Deployment Windows clients from a Linux server with Opsi

Logging

If an installation fails, Opsi alerts the administrator via the web interface for the package. Additionally, each client generates a detailed log that Opsi stores both centrally on the server and also locally on the client for diagnostics in the case of connection issues.

Optionally, Opsi can pass messages to a Syslog server. When you create a software package, you can also add a custom logfile. In the course of Opsi-controlled Windows installation over the network, logfiles are created on both the server and the client.

In enterprise environments, Opsi supports the use and central configuration of multiplex depot servers for software installation in distributed scenarios. Implementations of this kind seem to be fairly complex, and the manufacturer recommends signing a support agreement before setting up a multiplex depot server.

Scripting Language

When Windows boots, the Opsi service calls Winst.exe, which in turn installs the individual packages (Figure 5). An installation-ready Opsi package comprises the executable binaries, some metadata, and an installation script for updating and uninstalling.

Installation control relies on a special, semantically rich scripting language that is documented in a separate installation manual and reference card, along with details of the various installation programs, on the Opsi website [15]. A template supplied with the Opsi distribution is useful for help in getting started, and the wiki [14], with its collection of sample scripts, helps to explain the concept further.

The scripting language supports all known installation variants (i.e., snapshot, silent, script-based, and simulated keyboard input), which means that the underlying language does not change from program to program. The files have a similar structure to INI files; that is, they are divided into sections.

Opsi distinguishes between a primary section, which controls the basic flow of the script and the run-time behavior of Winst, and multiple secondary sections, which are called by the primary section (for an example, see Listing 1). A secondary section contains instructions, which in turn can reside in external functions or are drawn from external sources, such as programs or included scripts.

Listing 1

Installation Script for TightVNC

01 [Initial]
02 Message=Installing tightvnc 1.2.9 ......
03
04 [Actions]
05 ; Launch AutoIt as a background process to suppress the window
06 ; that appears when tightvnc is running as a service during the install
07 winbatch_tightvnc_autoit_confirm /LetThemGo
08 ; Start the setup program in silent mode
09 winbatch_tightvnc_silent_install
10
11 [winbatch_tightvnc_autoit_confirm]
12 %SCRIPTPATH%\autoit %SCRIPTPATH%\confirm.aut
13
14 [winbatch_tightvnc_silent_install]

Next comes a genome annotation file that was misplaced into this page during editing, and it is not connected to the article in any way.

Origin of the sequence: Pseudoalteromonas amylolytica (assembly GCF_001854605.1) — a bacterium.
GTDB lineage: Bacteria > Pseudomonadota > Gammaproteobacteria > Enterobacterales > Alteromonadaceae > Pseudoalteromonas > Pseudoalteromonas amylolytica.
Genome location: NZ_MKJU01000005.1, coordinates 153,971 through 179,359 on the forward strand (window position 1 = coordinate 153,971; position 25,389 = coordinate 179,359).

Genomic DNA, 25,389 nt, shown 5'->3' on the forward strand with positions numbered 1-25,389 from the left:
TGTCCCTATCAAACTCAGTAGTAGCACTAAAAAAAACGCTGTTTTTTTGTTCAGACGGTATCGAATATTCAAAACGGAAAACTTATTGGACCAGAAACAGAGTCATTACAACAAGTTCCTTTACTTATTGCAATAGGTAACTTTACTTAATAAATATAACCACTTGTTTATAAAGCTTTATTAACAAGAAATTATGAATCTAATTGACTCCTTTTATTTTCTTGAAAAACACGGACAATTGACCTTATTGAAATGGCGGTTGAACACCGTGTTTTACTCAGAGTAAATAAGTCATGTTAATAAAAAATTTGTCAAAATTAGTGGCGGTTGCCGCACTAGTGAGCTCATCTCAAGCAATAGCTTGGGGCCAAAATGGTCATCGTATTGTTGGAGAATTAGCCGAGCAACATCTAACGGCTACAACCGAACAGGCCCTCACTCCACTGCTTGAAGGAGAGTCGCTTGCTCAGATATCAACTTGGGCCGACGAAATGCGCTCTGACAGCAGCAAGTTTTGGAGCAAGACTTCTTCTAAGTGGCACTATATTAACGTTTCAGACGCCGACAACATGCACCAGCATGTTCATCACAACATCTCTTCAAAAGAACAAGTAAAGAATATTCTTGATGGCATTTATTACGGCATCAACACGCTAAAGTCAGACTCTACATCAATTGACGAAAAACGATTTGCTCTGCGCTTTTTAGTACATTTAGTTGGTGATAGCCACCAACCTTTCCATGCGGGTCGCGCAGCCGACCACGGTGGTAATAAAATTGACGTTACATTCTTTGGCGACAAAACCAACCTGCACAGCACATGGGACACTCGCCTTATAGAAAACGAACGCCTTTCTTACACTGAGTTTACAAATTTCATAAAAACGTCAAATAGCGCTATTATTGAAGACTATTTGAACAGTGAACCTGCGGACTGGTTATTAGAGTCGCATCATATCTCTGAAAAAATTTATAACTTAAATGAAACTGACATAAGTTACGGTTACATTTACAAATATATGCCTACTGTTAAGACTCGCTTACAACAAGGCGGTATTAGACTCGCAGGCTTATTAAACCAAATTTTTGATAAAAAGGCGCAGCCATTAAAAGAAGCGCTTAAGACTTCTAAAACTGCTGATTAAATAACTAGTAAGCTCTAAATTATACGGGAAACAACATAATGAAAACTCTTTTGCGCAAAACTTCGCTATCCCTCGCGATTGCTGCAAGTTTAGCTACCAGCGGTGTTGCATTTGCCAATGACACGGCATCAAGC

15 %SCRIPTPATH%\tightvnc-1.2.9-setup.exe /silent

Opsi's scripting language includes conditions (if and else), for loops, and string lists to guide the installation, depending on the existence of certain properties. Also, it offers assignable variables, pre-defined functions, and global constants. The constants let you reference system paths, drive letters, operating system versions, environmental variables, and network settings in the script. Opsi automatically discovers the value of global variables at run time.

The code in the secondary section can make various changes to the system, such as copying and deleting files and directories, editing Registry entries, and creating or removing links in the start menu and on the desktop. Also, it is possible to launch external programs via the Windows API, or cmd.exe, and to reboot the target system depending on the file version, operating system, language, free disk space, and other factors.

Administrators can use configurable installation messages and graphics to modify the look of the Opsi service and even modify a system's restart behavior in a script. The Opsi scripting language provides file-patching functions for software configuration and supports INI, hosts, XML, BDE, and Mozilla configuration files, as well as text files.

Conclusions

Custom solutions make sense in some environments; however, you should not underestimate the initial setup effort or the maintenance overhead. Opsi gives you the freedom to decide how much to do yourself and what level of vendor support to rely on. The Opsi alternative also saves you the cost of a Windows server, and you can manage the software on your Windows clients from the stability and security of Linux.

Infos

  1. Windows Packager (WPKG): http://wpkg.org/
  2. Unattended: http://unattended.sourceforge.net
  3. Unattended GUI: http://unattended-gui.sourceforge.net
  4. WPKG wiki: http://wpkg.org/Category:Silent_Installers
  5. BINL server in Python: http://oss.netfarm.it/guides/pxe.php
  6. Entry-level article by Microsoft: http://unattended.msfn.org/unattended.xp/view/web/7/
  7. Prebuilt packages by the Driverpacks project: http://driverpacks.net
  8. Linux RIS Howto: http://www.promodus.net/linuxris
  9. Reference for WINNT.SIF: http://unattended.msfn.org/unattended.xp/view/web/19
  10. Guide to BINL server: http://oss.netfarm.it/guides/ris-linux.pdf
  11. Opsi: http://www.opsi.org/
  12. UIB maintenance and support offerings: http://uib.de/en/opsi%20support/index.html
  13. Opsi community forum: https://forum.opsi.org
  14. Opsi wiki with ready-to-run scripts: http://www.opsi.org/opsi_wiki/WinstScripts
  15. Opsi documentation: http://download.uib.de/doku/

The Author

Florian Effenberger has been a free software evangelist for many years. He is the OpenOffice.org project's International Marketing Co-Lead and a member of the OpenOffice.org Germany board. His work mainly focuses on designing enterprise and educational networks based on free software. Florian is a regular contributor to several German- and English-language publications.

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